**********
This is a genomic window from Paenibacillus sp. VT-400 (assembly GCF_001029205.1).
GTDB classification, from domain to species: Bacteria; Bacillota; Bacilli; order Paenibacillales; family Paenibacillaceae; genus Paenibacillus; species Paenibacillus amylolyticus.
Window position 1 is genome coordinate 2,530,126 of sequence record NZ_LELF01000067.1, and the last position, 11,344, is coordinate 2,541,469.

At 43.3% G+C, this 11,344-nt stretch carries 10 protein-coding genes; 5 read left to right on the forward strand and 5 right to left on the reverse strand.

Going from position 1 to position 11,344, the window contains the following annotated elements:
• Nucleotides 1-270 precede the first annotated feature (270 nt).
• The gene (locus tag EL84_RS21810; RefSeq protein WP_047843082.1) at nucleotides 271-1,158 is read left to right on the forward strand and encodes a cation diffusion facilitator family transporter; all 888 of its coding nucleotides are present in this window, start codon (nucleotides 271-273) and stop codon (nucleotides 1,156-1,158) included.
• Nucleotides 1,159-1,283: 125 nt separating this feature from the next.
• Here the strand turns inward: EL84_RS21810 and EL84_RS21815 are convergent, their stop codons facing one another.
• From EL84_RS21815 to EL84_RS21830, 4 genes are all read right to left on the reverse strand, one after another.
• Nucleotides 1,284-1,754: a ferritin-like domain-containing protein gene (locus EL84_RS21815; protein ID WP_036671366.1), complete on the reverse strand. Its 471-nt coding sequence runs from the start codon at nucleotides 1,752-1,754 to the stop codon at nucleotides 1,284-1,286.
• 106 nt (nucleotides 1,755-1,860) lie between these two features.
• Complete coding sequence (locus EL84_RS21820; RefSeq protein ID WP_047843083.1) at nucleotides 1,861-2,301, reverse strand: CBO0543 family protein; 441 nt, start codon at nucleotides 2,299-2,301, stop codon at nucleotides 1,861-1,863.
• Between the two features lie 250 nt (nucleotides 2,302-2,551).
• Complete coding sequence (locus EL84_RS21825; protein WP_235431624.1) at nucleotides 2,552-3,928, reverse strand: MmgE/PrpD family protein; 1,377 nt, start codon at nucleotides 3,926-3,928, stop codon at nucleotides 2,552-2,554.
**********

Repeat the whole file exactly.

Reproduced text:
This is a genomic window from Paenibacillus sp. VT-400 (assembly GCF_001029205.1).
GTDB classification, from domain to species: Bacteria; Bacillota; Bacilli; order Paenibacillales; family Paenibacillaceae; genus Paenibacillus; species Paenibacillus amylolyticus.
Window position 1 is genome coordinate 2,530,126 of sequence record NZ_LELF01000067.1, and the last position, 11,344, is coordinate 2,541,469.

At 43.3% G+C, this 11,344-nt stretch carries 10 protein-coding genes; 5 read left to right on the forward strand and 5 right to left on the reverse strand.

Going from position 1 to position 11,344, the window contains the following annotated elements:
• Nucleotides 1-270 precede the first annotated feature (270 nt).
• The gene (locus tag EL84_RS21810; RefSeq protein WP_047843082.1) at nucleotides 271-1,158 is read left to right on the forward strand and encodes a cation diffusion facilitator family transporter; all 888 of its coding nucleotides are present in this window, start codon (nucleotides 271-273) and stop codon (nucleotides 1,156-1,158) included.
• Nucleotides 1,159-1,283: 125 nt separating this feature from the next.
• Here the strand turns inward: EL84_RS21810 and EL84_RS21815 are convergent, their stop codons facing one another.
• From EL84_RS21815 to EL84_RS21830, 4 genes are all read right to left on the reverse strand, one after another.
• Nucleotides 1,284-1,754: a ferritin-like domain-containing protein gene (locus EL84_RS21815; protein ID WP_036671366.1), complete on the reverse strand. Its 471-nt coding sequence runs from the start codon at nucleotides 1,752-1,754 to the stop codon at nucleotides 1,284-1,286.
• 106 nt (nucleotides 1,755-1,860) lie between these two features.
• Complete coding sequence (locus EL84_RS21820; RefSeq protein ID WP_047843083.1) at nucleotides 1,861-2,301, reverse strand: CBO0543 family protein; 441 nt, start codon at nucleotides 2,299-2,301, stop codon at nucleotides 1,861-1,863.
• Between the two features lie 250 nt (nucleotides 2,302-2,551).
• Complete coding sequence (locus EL84_RS21825; protein WP_235431624.1) at nucleotides 2,552-3,928, reverse strand: MmgE/PrpD family protein; 1,377 nt, start codon at nucleotides 3,926-3,928, stop codon at nucleotides 2,552-2,554.